18 December 2009
MPS WARN OF POOR QUALITY EVIDENCE BASE FOR GOVERNMENT READING PROGRAMME
Expectations by the Department for Children, Schools and Families of the quality of the evidence base for reading programmes are worryingly low, concludes the Science and Technology Committee in a report published today. It urges the Government to commission randomised controlled trials (RCTs) - the gold standard research model - in this area.
It is particularly concerned about the quality of evidence demonstrating cost-effectiveness of different programmes.
The Committee also recommends that the Government reviews its guidelines on RCT design; it says even Wikipedia is more thorough and informative.
Today's report is the first of the Committee's Evidence Check programme, which tests the Government's use of evidence in policy-making on a number of topics, and examines early literacy interventions - in particular the Reading Recovery programme, for the lowest achieving readers - and dyslexia. The Committee concludes:
the Government's focus on early literacy interventions and phonics-based teaching is based on the best available evidence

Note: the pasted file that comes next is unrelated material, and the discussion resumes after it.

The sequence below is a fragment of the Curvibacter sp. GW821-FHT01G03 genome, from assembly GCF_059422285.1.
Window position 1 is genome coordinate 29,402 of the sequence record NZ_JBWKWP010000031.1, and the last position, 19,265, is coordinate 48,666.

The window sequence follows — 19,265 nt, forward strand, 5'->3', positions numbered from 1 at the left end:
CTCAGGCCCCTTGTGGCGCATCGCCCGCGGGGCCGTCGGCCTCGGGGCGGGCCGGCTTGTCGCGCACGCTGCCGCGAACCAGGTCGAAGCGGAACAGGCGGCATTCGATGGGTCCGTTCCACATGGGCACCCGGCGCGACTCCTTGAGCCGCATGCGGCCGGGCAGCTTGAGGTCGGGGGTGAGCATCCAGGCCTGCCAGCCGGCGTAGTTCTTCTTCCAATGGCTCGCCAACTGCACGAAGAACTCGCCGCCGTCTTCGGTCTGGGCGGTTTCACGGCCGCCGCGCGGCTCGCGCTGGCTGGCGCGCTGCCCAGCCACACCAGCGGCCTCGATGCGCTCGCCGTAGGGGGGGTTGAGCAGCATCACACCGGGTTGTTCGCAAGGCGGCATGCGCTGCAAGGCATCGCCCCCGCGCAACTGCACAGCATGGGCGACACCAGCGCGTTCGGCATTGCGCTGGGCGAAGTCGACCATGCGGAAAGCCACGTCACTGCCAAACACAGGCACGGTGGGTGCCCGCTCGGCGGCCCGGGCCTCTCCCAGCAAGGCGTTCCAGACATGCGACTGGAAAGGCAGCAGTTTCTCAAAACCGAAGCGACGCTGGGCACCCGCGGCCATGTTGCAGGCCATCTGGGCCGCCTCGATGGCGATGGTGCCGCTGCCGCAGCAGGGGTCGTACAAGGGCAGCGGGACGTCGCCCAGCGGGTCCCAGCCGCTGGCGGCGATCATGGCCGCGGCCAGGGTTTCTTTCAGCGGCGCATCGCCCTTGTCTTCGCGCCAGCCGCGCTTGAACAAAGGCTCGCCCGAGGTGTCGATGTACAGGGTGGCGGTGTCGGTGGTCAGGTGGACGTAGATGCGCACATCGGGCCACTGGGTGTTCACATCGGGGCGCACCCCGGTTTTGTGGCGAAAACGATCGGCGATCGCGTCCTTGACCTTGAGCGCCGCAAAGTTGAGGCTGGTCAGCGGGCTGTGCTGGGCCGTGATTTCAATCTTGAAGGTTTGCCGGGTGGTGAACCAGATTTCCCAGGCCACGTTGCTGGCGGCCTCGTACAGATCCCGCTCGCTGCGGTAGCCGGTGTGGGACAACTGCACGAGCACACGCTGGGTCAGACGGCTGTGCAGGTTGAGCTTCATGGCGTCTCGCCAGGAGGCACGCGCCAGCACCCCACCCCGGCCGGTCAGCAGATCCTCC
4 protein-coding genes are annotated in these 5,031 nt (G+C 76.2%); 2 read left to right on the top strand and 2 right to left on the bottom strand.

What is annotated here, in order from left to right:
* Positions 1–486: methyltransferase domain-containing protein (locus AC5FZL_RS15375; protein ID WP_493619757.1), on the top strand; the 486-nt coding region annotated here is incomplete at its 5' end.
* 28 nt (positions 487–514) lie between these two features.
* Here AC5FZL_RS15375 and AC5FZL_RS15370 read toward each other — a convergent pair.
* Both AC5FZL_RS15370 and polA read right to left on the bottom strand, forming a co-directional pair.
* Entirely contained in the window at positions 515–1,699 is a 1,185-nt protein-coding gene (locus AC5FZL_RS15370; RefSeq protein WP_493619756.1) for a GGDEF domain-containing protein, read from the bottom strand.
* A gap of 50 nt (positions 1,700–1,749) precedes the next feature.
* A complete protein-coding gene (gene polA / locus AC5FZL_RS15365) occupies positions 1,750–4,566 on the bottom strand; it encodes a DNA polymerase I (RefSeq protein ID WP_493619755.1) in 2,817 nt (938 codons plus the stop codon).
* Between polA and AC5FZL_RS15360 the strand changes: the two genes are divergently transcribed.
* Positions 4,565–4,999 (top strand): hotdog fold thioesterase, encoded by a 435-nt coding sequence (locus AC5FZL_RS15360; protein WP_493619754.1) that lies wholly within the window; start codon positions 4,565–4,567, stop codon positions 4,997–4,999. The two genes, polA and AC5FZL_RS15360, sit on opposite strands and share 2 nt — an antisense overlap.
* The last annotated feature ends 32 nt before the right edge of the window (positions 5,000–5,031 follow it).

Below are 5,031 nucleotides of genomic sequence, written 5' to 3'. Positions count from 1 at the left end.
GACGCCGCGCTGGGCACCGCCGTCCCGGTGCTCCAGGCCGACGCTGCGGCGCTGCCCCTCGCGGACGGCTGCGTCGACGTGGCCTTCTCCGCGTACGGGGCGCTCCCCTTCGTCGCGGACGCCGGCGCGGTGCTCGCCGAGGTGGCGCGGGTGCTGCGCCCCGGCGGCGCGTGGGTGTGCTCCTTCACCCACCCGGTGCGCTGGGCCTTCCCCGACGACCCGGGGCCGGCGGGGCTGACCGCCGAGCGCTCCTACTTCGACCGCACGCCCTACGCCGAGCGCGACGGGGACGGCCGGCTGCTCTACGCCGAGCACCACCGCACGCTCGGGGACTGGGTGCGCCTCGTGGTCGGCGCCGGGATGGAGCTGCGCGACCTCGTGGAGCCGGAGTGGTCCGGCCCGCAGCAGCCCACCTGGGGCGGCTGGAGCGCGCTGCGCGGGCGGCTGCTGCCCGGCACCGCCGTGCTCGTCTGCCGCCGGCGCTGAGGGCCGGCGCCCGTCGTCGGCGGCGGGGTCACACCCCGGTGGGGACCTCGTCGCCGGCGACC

the use of Reading Recovery is based on a lower quality of evidence than the Committee is comfortable with
the decision to introduce Reading Recovery nationally is not evidence based
The Committee was alarmed to discover a complete lack of randomised controlled trials using standardised test scores for the Reading Recovery programme in the UK school system, before national implementation of the programme.
It also says the Government should be more independently minded in the formulation of dyslexia policy: priorities appear to be based on pressures from lobby groups rather than on research.
The Chairman of the Committee, Phil Willis MP, said:
"This Evidence Check is a new approach to scrutinising government policy and it has been an extremely useful exercise. We were pleased to find that government is genuinely eager to base its policy on evidence. However, the government's ambitions have not been met in full with regard to its evidence base for a national roll out of Reading Recovery and its emphasis on dyslexia to the exclusion of other reading difficulties.
"When the government commissions research it should be high quality research. Otherwise it is wasting public money.
"The government should stop talking about specialist dyslexia teaching. Children diagnosed with dyslexia and children who struggle with reading for other reasons, are taught how to read in exactly the same way."
NOTES TO EDITORS:
1. Further details about this inquiry can be found at: